We were looking forward to retirement in 3 years or so but
there was nowhere in the United States that we wanted to live.
Our beloved New York had changed radically. It was always
expensive to live there, but when Brooklyn became more chichi
than Manhattan...? We’d lived in Los Angeles through enough
tremblers. That’s a euphemism for everything shaking - walls,
mirrors, furniture, and lighting fixtures circling crazily...enough.
We learned to love Chicago while our daughter attended
Northwestern University. But in winter there were ropes on
the streets to grab so you wouldn’t be blown away by the
wind. I’d end up hibernating (sort of what I’m doing now with
the virus; it’s called “estivating in the summer”). Summers in
Chicago were brutal, too. Ah well.
We’d always loved Europe and took a 6 week honeymoon traveling all over. We went as often as we could, along with our little nomad baby, choosing Spain for her first trip because the people were so kind and tolerant of children. They were disappointed that she couldn’t accept the candy & gum they wanted to give her. And when we arrived way too early for dinner at a parador, they brought her bread, cheese and olives. And the cat from out of the kitchen. Her madrina (godmother) was from a big warm Puerto Rican family. We celebrated everything together. (She was once my husband’s girlfriend, but that’s another story).
Americans can be very ignorant about Europe. I remember a good friend, an educated woman, who said, “You’re going to Europe AGAIN?! You’ve already been there.” Like taking the Grand Tour and then you were supposed to settle down forever.
Choices narrowed to Spain & France. I read everything I could find written by expats, paying particular attention to the negatives: enclaves, gated communities, cliques, feuds, the difficulties of adjusting. Although one story tickled me: a German couple went to City Hall to say that their papers had expired. They were clearly upset & expecting trouble. The Spanish official told them to go away and enjoy themselves. Maybe it’s not that way now, but the writer concluded that in Spain the law is considered a suggestion. Tranquilo.
Ultimately we realized that a couple of ex-New Yorkers needed a city, a manageable city with all that a city had to offer. There’s a vibe in Valencia that we immediately picked up on. Art, music, culture, street life, people chatting animatedly everywhere. All you had to do was make eye contact on the bus and you’d walk out with a new best friend. Ask a stranger how to prepare something in the market and get a hand written recipe. (And be sure to make the mayonnaise yourself, not from a jar!). Turn a corner & find people dancing in traditional costumes. One late night there was so much noise that we went out to investigate. There were 100 people on the next block, all eating paella. There wasn’t any PR or signage. When I asked someone what they were celebrating, I was told, “Probably something to do with the Virgin.”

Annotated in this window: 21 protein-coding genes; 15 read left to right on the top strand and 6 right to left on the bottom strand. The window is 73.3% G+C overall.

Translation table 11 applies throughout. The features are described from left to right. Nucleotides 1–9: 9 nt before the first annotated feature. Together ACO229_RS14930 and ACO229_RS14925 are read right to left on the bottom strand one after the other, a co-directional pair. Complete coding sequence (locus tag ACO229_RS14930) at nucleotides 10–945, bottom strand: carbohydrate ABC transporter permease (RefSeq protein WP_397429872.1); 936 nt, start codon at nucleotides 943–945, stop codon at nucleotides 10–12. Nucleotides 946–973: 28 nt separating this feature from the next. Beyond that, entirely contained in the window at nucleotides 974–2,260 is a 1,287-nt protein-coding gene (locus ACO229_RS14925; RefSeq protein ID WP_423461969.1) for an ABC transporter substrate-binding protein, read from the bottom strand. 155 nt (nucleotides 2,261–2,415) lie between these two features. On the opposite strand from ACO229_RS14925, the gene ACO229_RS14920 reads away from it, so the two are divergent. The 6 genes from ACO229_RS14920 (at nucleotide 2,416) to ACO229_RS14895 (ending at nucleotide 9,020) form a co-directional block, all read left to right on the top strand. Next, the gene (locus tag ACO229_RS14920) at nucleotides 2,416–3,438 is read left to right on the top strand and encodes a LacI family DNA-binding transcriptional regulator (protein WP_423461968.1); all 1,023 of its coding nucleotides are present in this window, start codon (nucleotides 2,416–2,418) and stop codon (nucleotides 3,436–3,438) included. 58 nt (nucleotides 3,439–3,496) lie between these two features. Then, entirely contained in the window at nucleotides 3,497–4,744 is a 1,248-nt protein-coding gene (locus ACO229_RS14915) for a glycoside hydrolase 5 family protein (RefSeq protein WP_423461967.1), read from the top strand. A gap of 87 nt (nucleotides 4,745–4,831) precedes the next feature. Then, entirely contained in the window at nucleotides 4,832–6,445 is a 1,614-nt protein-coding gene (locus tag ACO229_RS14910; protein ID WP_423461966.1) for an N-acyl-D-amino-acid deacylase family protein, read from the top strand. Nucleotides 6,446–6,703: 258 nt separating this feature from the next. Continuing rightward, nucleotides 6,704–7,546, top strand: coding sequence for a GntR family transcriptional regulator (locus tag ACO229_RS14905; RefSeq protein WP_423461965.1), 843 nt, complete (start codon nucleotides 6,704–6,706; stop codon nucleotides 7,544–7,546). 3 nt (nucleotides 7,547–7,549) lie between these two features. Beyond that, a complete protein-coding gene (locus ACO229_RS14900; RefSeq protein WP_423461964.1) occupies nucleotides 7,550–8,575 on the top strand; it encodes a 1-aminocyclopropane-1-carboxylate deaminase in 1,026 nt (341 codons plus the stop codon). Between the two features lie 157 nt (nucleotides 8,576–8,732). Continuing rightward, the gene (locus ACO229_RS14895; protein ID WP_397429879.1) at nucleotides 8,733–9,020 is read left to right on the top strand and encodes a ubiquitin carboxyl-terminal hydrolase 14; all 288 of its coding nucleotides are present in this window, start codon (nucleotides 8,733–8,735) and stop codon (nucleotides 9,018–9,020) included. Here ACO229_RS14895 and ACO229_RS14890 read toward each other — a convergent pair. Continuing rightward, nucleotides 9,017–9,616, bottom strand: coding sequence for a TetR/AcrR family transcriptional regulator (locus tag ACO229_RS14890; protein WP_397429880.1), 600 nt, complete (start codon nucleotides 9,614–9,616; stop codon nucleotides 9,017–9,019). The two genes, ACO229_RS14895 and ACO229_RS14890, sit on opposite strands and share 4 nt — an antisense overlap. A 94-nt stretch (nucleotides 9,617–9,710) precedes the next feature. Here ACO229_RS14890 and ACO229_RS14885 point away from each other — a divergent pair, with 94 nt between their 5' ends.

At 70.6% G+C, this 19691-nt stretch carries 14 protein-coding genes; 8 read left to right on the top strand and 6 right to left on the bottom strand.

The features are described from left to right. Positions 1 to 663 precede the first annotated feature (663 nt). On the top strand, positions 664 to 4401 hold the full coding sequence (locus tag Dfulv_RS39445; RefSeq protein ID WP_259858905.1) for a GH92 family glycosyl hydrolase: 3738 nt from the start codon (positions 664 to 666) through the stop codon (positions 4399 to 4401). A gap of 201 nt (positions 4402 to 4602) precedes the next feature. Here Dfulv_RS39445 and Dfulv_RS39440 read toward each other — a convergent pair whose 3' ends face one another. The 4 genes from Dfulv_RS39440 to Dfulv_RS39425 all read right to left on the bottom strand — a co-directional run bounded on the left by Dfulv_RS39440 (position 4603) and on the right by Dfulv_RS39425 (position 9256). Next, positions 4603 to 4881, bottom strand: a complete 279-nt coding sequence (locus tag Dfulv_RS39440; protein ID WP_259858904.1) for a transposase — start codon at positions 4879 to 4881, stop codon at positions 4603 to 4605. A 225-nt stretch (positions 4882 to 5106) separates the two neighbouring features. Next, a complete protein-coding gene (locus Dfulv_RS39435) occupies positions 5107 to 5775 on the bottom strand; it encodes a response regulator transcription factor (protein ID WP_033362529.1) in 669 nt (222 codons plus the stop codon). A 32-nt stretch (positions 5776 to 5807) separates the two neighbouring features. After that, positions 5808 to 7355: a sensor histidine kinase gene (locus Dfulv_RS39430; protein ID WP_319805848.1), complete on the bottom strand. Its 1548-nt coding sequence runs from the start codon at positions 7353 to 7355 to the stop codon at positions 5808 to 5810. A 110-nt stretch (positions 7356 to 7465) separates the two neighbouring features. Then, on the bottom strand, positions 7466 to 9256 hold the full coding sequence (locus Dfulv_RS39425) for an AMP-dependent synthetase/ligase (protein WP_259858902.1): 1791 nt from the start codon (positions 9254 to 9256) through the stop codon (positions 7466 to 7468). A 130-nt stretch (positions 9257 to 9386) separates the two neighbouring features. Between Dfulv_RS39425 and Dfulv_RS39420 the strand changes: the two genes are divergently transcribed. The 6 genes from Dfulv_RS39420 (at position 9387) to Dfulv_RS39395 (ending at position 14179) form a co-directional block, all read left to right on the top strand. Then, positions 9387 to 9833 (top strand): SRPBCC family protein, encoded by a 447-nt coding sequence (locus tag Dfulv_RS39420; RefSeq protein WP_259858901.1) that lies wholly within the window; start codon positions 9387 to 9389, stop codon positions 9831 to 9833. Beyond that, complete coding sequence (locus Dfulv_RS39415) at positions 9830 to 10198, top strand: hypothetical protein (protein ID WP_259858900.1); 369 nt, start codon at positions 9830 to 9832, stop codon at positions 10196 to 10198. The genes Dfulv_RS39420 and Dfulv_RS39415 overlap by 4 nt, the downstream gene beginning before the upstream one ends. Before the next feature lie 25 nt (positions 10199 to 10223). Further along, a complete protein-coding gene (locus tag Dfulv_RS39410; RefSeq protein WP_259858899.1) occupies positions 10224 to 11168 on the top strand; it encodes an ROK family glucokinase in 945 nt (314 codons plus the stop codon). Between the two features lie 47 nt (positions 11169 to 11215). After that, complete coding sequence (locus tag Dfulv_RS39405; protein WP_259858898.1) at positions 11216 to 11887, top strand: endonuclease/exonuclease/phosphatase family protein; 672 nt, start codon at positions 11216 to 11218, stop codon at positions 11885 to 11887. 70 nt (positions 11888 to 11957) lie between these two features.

This is a fiesta town that loves its traditions. During Fallas & other celebrations there are loads of marching bands. Music is always in the air. I was told that in the pueblos the children learn to play instruments before they can read.
The first time I saw the City of Arts and Sciences, I was blown away. I just stood & stared for as long as I could, knowing that there wouldn’t be a first time ever again. The solution to the damage from Turia flooding: turn it into an amazing park that winds through the city. I sensed a commitment to modernizing even in the midst of a crisis. The latest additions are the pedestrianizing of the city & turning the old railroad yards into the stunning Parque Central.
We wanted total immersion & lived for 7 years in a comunidad of 5 buildings where we were the only native English speakers. We made friends around the pool, in the gym and the community room. Nobody ever corrected our Spanish, although I asked them to. They were just so delighted that we were trying. We still go back to see the neighbors and the lovely family that bought our piso. Friends had been concerned that “they don’t like Jews in Spain,” but their minds were back in the days of the Inquisition. Many Valencianos were curious about Judaism because there were hints that their families were conversos.
Here, a baby is born and has healthcare for life. Guns are prohibited; and in some communities, hunting rifles must be turned into the police when the season ends and signed out for the next hunting season. When I was obviously a newbie, I was continually asked why a nation as prosperous as the U.S. didn’t provide healthcare for its people. And what about all the guns and violence? And how is it that my cousin went to a party in New Jersey where someone slipped and fell into the pool and was now suing their own neighbor? Unthinkable here.
Valencia’s greatest gift to me has been the loss of my New York anxiety. I’m sensible, but I can walk alone at night at all hours and laughed out loud when a British man asked if I was afraid to go home alone in a taxi.
I think that, while this is a city, there is true community here. I call it a pueblo mentality. Everyone is looking out for everyone else. Someone will alert me if my handbag isn’t closed. If I drop something, 3 people bend down to pick it up (& not to steal it!) People are proud of their home and not prone to complain. There’s a healthy philosophy of life: tranquilo, poco a poco, es lo que hay, no te preocupes, no pasa nada, pero bueno. Toma la alegría!
Friends used to complain that they had to write us down in their address books in pencil, or that we’d taken up 4 pages - always chasing a dream.
We’ll be here 10 years in December and I still love looking at all of the public spaces, the buildings, the sculpture, the flowers and the greenery. I only wish we’d come here sooner. Valencia is home.